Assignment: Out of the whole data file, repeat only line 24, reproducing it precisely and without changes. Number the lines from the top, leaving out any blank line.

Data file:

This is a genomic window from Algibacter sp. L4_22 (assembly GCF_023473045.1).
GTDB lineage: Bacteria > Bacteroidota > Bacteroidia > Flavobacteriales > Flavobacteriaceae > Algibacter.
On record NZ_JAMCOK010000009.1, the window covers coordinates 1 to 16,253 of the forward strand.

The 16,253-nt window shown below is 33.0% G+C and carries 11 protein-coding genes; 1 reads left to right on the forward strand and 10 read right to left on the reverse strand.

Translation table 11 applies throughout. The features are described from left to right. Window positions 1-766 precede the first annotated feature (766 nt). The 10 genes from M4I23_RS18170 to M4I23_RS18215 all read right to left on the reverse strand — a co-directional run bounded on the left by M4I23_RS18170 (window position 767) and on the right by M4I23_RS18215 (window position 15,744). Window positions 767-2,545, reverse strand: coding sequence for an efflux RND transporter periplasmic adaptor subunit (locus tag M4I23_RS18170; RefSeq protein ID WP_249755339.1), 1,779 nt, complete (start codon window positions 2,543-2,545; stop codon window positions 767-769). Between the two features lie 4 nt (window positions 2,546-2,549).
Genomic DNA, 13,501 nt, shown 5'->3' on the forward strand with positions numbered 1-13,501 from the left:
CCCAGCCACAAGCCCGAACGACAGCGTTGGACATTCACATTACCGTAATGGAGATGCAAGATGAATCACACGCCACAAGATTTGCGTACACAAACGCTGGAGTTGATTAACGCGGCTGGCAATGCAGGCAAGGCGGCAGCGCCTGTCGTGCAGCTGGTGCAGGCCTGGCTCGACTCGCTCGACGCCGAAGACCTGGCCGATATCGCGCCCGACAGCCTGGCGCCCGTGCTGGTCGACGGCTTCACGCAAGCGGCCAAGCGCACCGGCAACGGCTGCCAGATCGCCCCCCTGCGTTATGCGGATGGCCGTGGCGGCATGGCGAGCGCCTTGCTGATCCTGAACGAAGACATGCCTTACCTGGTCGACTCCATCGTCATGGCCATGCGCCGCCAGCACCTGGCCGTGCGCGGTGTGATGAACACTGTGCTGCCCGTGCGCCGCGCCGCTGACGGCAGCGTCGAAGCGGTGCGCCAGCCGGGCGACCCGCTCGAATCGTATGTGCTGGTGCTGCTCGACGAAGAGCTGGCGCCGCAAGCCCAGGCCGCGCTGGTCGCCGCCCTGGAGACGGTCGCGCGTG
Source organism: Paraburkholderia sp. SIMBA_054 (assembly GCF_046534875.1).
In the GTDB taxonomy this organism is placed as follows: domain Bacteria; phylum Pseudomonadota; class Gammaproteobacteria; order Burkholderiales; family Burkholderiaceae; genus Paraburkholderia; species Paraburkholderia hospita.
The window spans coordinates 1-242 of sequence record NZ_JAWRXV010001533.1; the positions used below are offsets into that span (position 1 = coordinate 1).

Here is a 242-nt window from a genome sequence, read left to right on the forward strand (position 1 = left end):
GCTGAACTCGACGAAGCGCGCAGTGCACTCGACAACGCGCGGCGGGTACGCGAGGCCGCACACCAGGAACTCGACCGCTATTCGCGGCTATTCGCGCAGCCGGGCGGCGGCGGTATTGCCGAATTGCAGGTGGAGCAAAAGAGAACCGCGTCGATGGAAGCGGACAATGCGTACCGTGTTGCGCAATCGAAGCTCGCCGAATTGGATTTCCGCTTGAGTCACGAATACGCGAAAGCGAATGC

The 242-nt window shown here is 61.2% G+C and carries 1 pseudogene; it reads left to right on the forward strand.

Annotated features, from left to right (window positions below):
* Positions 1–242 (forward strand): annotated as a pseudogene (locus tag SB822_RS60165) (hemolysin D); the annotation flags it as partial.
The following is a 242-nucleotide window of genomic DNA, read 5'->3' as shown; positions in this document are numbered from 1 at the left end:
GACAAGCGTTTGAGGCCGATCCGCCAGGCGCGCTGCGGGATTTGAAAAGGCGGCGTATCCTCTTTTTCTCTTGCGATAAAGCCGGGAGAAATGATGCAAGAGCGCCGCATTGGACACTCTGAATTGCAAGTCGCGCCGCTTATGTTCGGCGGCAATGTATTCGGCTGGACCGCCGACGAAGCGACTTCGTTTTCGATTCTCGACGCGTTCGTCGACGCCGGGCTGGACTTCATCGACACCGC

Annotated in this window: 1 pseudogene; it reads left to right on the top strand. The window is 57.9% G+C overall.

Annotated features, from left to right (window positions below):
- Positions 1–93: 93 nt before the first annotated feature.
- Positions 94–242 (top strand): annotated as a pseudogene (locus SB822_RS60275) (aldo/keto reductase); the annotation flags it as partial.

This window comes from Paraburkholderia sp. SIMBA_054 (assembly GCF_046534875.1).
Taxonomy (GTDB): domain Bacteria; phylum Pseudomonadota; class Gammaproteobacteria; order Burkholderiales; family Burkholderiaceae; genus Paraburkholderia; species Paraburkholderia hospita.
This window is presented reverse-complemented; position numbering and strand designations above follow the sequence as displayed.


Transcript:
This window is presented reverse-complemented; position numbering and strand designations above follow the sequence as displayed.